e.Republic’s Center for Digital Government has conducted its Digital Counties and Digital Cities surveys in partnership with the National Association of Counties and National League of Cities for more than 10 years. These surveys show how local governments are using digital technologies to meet policy priorities and service demands. The surveys ask for information in these seven categories:
- IT Governance
- Public Safety, Emergency Management and Corrections
- Health, Social and Human Services
- Commerce, Labor and Taxation/Economic, Business, Community and Work Force Development
- Finance and Administration, HR, Licensing and Permitting
- Energy, Environment, Natural Resources, Parks and Agriculture
- Citizen Engagement, Open Government and Online Service Delivery
As reported on govtech.com, a panel of market experts and former local government CIOs selected these examples based on the innovative nature of their approach, their connection to a strategic policy agenda within the implementing jurisdiction, results generated and the likelihood that the solution may be replicable in other communities.
Oakland County, Mich.
Oakland County, Mich., was the standout in IT governance strategies for creating a service model that took into account end-users’ perspectives. In this category, DC judges considered only models where the CIO or CTO reported to the mayor or chief executive. Judges also looked for governance committees that included representation from executives across the spectrum of users and repeatable IT practices reflected in a published strategic plan.
Oakland County excelled in these areas. Since 1997, Oakland County has created a series of 24-month IT Strategic Plans designed to prioritize its technology activities. The plans are created by four IT leadership committees: The IT Steering Committee handles all internal matters regarding IT operations and the three other committees represent end-users, one for the courts, another for land use and the third for financial administration.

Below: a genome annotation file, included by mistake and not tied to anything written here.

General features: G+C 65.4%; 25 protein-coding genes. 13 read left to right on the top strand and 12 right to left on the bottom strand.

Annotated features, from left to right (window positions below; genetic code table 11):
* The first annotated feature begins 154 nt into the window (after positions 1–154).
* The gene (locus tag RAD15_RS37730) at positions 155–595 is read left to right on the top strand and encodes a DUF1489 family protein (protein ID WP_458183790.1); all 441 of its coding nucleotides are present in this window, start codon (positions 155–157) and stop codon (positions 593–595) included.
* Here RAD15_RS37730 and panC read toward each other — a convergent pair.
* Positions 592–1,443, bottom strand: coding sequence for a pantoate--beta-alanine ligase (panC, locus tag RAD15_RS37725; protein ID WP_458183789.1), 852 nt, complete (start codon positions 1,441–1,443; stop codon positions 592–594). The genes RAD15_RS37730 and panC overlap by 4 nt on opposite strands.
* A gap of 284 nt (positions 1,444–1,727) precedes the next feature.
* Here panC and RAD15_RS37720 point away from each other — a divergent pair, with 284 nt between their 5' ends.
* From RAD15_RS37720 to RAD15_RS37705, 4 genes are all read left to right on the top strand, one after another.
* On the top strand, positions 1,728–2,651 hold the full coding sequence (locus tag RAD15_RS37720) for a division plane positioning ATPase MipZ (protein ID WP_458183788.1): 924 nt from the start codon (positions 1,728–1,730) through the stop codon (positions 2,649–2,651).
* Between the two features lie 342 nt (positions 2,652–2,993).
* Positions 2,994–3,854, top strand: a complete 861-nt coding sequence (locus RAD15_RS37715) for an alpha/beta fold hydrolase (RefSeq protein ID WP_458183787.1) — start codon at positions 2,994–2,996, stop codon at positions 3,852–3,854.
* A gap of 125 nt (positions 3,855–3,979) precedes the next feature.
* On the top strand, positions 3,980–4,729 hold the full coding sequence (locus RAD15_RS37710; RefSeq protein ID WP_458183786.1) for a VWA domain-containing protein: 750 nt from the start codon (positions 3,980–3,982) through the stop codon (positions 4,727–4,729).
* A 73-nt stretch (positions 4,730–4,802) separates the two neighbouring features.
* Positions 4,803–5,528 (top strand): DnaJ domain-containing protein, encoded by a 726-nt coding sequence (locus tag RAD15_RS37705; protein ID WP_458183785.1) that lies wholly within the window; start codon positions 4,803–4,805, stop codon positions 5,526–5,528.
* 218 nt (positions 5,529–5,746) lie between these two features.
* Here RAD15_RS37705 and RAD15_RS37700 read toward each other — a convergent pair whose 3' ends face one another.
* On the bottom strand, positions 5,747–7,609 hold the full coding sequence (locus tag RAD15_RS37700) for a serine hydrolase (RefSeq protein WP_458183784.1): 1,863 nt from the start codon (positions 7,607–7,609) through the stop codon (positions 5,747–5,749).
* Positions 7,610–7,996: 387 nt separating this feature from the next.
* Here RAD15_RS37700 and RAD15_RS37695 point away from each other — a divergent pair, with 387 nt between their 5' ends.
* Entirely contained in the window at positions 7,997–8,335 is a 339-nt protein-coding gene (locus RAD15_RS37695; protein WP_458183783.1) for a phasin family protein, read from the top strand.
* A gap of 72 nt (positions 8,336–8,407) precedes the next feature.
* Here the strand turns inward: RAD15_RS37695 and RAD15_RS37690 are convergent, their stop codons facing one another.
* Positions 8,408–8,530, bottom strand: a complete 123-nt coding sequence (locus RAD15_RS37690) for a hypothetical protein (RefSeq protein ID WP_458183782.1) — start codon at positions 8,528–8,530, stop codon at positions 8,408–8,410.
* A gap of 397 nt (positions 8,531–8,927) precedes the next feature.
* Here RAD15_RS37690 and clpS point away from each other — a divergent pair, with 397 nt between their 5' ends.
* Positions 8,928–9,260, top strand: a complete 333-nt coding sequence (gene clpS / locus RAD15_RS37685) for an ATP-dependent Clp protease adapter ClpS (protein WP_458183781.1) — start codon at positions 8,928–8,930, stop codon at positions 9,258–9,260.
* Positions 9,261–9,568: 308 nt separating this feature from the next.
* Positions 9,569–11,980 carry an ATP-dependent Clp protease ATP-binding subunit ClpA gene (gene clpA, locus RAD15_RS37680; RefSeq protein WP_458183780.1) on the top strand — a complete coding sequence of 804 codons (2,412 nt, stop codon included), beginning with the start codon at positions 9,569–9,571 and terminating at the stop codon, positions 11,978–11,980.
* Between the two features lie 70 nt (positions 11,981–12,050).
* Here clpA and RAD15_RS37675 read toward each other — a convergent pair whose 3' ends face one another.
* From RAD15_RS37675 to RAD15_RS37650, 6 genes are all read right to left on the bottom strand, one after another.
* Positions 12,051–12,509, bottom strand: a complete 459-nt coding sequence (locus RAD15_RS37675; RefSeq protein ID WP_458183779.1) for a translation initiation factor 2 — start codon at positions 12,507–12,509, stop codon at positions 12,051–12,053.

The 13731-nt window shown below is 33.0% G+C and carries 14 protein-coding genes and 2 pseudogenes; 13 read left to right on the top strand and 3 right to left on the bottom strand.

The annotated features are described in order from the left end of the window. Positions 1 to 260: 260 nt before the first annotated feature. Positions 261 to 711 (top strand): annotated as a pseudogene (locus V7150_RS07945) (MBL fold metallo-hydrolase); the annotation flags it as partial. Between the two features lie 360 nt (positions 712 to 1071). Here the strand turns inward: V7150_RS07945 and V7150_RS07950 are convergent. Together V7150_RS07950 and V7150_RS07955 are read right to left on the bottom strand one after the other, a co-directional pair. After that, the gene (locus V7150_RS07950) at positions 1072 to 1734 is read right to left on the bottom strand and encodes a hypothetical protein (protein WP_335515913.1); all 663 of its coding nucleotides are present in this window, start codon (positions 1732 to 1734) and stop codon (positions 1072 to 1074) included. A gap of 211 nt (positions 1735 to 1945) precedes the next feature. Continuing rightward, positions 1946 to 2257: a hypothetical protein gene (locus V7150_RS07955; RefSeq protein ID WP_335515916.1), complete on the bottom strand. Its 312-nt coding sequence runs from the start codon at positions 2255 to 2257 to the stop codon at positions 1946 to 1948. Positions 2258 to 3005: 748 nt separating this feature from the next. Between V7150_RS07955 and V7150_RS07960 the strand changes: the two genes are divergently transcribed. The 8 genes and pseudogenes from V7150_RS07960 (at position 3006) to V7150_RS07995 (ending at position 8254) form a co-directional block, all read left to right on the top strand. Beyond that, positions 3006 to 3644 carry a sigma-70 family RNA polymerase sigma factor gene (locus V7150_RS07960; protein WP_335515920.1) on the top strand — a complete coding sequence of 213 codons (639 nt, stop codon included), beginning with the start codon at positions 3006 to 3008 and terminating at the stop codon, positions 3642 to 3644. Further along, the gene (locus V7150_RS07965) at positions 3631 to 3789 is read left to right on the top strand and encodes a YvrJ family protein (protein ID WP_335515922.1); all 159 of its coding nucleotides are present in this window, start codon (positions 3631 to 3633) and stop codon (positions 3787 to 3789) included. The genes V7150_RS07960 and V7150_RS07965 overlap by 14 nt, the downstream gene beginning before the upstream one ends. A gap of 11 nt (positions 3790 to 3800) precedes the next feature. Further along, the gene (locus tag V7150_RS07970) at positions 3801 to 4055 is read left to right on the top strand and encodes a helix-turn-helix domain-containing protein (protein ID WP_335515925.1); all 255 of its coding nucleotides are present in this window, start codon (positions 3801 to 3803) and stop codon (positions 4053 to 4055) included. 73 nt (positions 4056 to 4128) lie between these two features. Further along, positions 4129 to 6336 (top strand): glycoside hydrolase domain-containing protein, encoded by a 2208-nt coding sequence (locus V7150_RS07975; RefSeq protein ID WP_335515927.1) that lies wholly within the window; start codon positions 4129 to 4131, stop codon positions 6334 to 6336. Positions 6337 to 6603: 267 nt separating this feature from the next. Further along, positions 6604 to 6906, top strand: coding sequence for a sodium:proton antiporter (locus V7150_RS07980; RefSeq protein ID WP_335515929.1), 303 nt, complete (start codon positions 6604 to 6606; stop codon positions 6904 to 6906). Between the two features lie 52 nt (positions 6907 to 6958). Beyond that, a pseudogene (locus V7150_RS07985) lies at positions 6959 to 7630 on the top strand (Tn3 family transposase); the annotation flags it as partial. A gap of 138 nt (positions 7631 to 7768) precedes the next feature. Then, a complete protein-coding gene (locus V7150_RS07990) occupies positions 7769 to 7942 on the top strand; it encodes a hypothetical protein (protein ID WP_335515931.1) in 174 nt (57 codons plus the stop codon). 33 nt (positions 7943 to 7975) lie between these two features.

Public Safety, Emergency Management and Corrections
Montgomery County, Md.
DC judges showed special interest in whether or not local governments deployed integrated justice systems. Judges wanted to see projects that gave approved users across agencies access to records through a single entrance point. The Integrated Justice Information System (IJIS) in Montgomery County, Md., integrates data from multiple law enforcement and criminal justice data sources, enabling personnel to retrieve information they need for investigations and processing via one system.
The project was directed by a steering committee of representatives from the Montgomery County Police Department, Sheriff’s Department, Department of Corrections, the Montgomery County State’s Attorney’s Office, the Montgomery County Circuit Court, the county’s health and human services agency and the county’s Department of Technology Services. IJIS gives employees from each of these agencies access to data collected by other agencies in the group, assuming the employee in question has clearance to view the data. In the past, workers often filled out paper forms to request the data. And if an employee was only permitted to view certain parts of the data requested, the entire request often was denied, said Lisa Henderson, program manager for Montgomery County.